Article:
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Specialty retail spending races ahead of Melbourne Cup

Fashion and apparel retailers, salons and barbershops and specialty food and drinks stores are all expected to benefit from increased spending ahead of Melbourne Cup Day.

Retail spending figures for the past week were up 17 per cent compared to the rest of October, which admittedly was a slower than usual month, according to retail management software provider Vend.

The true impact of the Melbourne Cup will be revealed in the coming days, but it is expected to be similar to last year’s 6 per cent increase in retail spending compared to the October average, according to Vend.

Last year, fashion and apparel stores saw the biggest increase in spending in the week preceding Melbourne Cup, with an 8 per cent rise, followed by salons and barbershops, with a 4 per cent rise, and specialty food and drinks stores and florists, which both saw a 3 per cent increase.

Adelaide led the country, spending 11 per cent more than the October average in the week prior to the Cup last year, followed by Melbourne with 7 per cent, Sydney with 6 per cent and Perth with 4 per cent. Brisbane stores had a 13 per cent drop leading up to the Melbourne Cup last year. 

“We’re confident spending will continue to lengthen its stride over the next week, but overall it’s likely to be neck and neck with 2017. Currently the average sales value over the past week is actually three percent lower than it was last year,” Vend country manager Dave Scheine said.

“But even a 6 percent boost in one week like we saw last year is still a real win for retailers – and probably a far better return than most of us will see on our Melbourne Cup bets on Tuesday.”

Squeeze on suppliers

This is in line with Kim McMillan’s sales so far in what she says is the busiest month of the year for her Melbourne business, House of Adorn, which supplies the raw materials to milliners and designers.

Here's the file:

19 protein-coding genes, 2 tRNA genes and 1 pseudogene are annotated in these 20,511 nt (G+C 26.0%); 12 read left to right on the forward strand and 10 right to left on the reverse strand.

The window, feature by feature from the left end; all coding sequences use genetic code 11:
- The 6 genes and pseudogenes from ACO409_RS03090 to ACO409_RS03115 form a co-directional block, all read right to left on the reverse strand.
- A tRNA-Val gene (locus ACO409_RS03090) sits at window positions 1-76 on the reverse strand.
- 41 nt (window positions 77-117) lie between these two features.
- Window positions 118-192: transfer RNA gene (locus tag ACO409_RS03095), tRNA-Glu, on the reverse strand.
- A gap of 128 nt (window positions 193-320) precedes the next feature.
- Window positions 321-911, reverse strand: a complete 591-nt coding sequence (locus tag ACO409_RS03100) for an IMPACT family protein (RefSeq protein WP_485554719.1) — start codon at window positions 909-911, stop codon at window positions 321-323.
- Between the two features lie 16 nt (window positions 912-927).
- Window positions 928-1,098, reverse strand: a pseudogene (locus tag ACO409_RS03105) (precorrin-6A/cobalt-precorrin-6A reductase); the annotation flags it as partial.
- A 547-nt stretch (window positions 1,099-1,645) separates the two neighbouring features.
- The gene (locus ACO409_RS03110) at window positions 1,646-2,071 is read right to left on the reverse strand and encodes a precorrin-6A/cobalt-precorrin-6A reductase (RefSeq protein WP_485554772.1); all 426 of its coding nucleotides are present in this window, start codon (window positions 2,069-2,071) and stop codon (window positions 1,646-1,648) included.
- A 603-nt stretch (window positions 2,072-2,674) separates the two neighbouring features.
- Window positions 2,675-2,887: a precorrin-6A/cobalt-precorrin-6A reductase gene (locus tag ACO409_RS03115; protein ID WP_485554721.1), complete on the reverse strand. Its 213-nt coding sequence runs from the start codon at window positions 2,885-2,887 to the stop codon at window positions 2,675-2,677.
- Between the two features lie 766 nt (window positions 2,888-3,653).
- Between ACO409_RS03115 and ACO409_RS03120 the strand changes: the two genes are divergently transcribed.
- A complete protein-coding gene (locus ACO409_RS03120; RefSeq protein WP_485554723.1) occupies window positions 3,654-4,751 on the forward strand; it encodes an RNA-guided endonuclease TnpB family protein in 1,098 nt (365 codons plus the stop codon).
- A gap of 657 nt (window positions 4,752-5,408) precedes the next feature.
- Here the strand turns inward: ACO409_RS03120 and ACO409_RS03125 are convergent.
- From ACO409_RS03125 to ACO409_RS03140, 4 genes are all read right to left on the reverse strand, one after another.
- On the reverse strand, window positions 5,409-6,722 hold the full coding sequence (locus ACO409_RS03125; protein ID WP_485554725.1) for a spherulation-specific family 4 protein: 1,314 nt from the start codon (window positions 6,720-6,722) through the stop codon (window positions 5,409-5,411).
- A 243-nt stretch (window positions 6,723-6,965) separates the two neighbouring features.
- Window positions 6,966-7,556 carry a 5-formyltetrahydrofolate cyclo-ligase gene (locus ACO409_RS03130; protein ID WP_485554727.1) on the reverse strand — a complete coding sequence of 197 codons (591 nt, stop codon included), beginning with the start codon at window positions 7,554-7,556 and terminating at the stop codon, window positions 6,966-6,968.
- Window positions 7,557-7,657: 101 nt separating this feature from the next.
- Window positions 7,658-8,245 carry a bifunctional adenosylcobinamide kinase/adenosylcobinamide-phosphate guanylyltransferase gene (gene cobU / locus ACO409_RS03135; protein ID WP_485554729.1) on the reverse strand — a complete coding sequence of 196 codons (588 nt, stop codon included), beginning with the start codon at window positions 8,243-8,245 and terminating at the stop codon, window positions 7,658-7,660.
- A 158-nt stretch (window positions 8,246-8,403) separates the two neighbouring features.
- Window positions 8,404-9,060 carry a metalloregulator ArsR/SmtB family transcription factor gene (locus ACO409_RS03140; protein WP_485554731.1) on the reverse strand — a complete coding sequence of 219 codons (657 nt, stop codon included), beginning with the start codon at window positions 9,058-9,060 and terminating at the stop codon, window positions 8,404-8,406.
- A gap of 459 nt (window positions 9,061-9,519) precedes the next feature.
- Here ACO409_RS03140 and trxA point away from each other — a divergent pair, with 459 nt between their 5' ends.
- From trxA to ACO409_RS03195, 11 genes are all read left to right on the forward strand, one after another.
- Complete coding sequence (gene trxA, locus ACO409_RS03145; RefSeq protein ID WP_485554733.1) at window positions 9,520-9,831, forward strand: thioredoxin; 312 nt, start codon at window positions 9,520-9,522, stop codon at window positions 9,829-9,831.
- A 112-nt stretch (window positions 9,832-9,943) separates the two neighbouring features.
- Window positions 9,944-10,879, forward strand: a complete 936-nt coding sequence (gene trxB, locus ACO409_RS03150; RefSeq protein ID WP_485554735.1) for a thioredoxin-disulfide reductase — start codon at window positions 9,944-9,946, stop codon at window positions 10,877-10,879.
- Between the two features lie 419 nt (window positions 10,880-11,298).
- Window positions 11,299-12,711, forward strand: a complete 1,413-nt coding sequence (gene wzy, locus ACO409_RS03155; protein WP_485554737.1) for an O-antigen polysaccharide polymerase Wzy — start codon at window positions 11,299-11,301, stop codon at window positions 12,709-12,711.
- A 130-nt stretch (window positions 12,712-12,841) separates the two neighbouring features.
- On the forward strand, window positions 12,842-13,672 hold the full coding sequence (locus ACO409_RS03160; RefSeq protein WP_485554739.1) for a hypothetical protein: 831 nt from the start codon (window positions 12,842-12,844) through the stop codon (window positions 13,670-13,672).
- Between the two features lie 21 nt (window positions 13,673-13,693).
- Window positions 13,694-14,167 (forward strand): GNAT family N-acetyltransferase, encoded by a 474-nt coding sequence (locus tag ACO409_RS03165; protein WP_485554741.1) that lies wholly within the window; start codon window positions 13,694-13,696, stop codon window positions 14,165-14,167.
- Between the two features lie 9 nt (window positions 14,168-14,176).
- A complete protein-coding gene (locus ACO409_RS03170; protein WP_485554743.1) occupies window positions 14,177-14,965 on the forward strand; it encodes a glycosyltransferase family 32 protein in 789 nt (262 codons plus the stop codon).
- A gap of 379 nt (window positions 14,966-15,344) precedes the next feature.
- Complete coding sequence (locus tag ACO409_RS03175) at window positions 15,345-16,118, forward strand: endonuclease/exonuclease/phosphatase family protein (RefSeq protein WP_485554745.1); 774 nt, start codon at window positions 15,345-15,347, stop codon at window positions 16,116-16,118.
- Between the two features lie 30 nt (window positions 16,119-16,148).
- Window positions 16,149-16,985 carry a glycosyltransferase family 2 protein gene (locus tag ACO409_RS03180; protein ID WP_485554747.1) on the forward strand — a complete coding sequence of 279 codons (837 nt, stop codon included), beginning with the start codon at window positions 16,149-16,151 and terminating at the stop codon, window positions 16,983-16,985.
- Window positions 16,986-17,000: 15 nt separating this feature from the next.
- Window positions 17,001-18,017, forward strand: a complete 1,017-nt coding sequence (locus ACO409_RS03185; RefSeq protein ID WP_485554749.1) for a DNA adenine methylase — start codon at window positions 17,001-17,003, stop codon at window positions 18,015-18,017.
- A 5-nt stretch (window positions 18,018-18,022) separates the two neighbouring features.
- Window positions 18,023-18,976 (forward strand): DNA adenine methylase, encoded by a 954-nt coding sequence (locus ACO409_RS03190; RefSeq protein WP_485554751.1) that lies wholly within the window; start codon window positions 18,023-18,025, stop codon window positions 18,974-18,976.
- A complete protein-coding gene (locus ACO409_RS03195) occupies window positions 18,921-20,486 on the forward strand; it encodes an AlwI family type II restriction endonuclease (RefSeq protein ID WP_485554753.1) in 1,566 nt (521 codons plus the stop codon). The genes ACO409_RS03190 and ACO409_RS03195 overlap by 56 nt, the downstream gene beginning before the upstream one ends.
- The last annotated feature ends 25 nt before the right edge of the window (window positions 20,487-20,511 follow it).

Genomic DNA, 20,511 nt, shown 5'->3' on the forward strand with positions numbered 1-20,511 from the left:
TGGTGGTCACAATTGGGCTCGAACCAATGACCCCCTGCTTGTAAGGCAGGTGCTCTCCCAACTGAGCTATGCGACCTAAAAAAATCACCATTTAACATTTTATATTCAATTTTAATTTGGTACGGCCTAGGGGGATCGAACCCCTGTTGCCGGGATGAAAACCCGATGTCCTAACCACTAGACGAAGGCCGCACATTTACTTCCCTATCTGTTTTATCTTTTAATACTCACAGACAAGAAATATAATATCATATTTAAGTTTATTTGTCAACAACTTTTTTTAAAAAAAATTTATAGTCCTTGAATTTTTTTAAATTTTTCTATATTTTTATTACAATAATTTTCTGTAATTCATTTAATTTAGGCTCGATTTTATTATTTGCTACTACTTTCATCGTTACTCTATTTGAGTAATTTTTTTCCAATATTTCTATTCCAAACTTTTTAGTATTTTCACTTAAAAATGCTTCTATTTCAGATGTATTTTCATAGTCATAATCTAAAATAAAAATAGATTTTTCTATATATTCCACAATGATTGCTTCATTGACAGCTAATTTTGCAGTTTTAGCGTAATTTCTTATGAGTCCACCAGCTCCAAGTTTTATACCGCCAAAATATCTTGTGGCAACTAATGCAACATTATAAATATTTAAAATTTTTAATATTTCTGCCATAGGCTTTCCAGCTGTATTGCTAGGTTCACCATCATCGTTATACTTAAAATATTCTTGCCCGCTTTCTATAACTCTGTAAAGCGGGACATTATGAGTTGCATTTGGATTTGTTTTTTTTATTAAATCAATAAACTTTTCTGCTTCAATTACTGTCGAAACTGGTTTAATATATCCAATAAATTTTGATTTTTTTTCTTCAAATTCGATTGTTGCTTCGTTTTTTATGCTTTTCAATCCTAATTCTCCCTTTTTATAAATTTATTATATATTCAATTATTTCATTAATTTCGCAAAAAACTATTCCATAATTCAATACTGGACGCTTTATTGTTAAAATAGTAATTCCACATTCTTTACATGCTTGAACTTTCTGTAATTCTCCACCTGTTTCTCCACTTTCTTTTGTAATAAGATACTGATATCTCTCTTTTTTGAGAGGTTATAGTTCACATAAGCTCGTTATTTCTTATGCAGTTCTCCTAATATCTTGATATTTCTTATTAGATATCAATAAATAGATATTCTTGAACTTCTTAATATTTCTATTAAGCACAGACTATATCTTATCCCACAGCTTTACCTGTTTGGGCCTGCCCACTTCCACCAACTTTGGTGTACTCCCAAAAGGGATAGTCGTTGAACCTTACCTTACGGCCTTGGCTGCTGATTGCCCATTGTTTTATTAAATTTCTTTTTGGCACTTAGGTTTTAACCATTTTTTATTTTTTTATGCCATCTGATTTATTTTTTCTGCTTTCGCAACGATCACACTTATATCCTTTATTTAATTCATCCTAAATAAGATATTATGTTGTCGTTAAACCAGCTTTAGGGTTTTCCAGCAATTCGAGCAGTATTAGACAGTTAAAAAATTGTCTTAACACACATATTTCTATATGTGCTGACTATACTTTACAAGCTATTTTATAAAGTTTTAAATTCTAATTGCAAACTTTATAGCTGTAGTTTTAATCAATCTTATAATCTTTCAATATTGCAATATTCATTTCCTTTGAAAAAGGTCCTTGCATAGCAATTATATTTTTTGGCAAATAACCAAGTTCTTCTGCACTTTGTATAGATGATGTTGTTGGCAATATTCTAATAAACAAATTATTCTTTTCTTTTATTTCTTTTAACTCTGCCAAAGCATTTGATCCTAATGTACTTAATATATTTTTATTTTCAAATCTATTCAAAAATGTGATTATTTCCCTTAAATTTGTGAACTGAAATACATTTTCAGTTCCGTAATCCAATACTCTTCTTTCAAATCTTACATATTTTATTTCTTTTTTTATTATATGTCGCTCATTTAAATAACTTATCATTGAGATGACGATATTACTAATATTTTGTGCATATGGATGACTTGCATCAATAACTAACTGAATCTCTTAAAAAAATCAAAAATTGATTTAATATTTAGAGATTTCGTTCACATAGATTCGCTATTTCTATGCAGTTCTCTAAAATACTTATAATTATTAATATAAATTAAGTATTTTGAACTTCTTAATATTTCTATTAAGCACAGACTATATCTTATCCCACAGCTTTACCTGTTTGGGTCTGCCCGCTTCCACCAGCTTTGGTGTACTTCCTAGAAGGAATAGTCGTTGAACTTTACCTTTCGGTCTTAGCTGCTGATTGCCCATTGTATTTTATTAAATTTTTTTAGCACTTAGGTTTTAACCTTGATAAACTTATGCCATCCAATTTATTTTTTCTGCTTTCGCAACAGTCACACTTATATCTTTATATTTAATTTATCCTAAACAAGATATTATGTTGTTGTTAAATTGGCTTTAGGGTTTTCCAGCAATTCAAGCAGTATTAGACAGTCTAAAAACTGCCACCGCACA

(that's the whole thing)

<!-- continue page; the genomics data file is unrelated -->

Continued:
“I would say business has been steady with previous years,” she told IR. 

For McMillan, the spring racing season begins in July, when designers begin buying materials in bulk to produce hats, fascinators and headpieces for major retailers, including David Jones and Myer.

Smaller designers creating bespoke pieces tend to purchase goods in August and September, followed by do-it-yourselfers, who order materials in October.

“October is our busiest month. We get busy as the weather gets better and people start going to events and weddings,” McMillan said.

In terms of fashion trends, McMillan said that styles tend to last longer in Australia than the UK, where she previously worked as a designer and sold piece through Asos, Fortnum & Mason and Rivers.

“I find Australia a bit more conservative; what may have been in trend last year still works this year. Instead of setting the trend, [Australians] are following the trends,” she said.

But while styles may last longer Down Under, the buying process, as in other parts of the world, is speeding up. McMillan noted that designers used to plan their collections, and purchase materials from suppliers like House of Adorn, a year or at least several months in advance. That is no longer the case.

“It definitely puts more pressure on the designers, because they have to make [products] in shorter amounts of time, and it puts pressure on suppliers, because they’re coming in with a bulk order that we have to source really quickly.”

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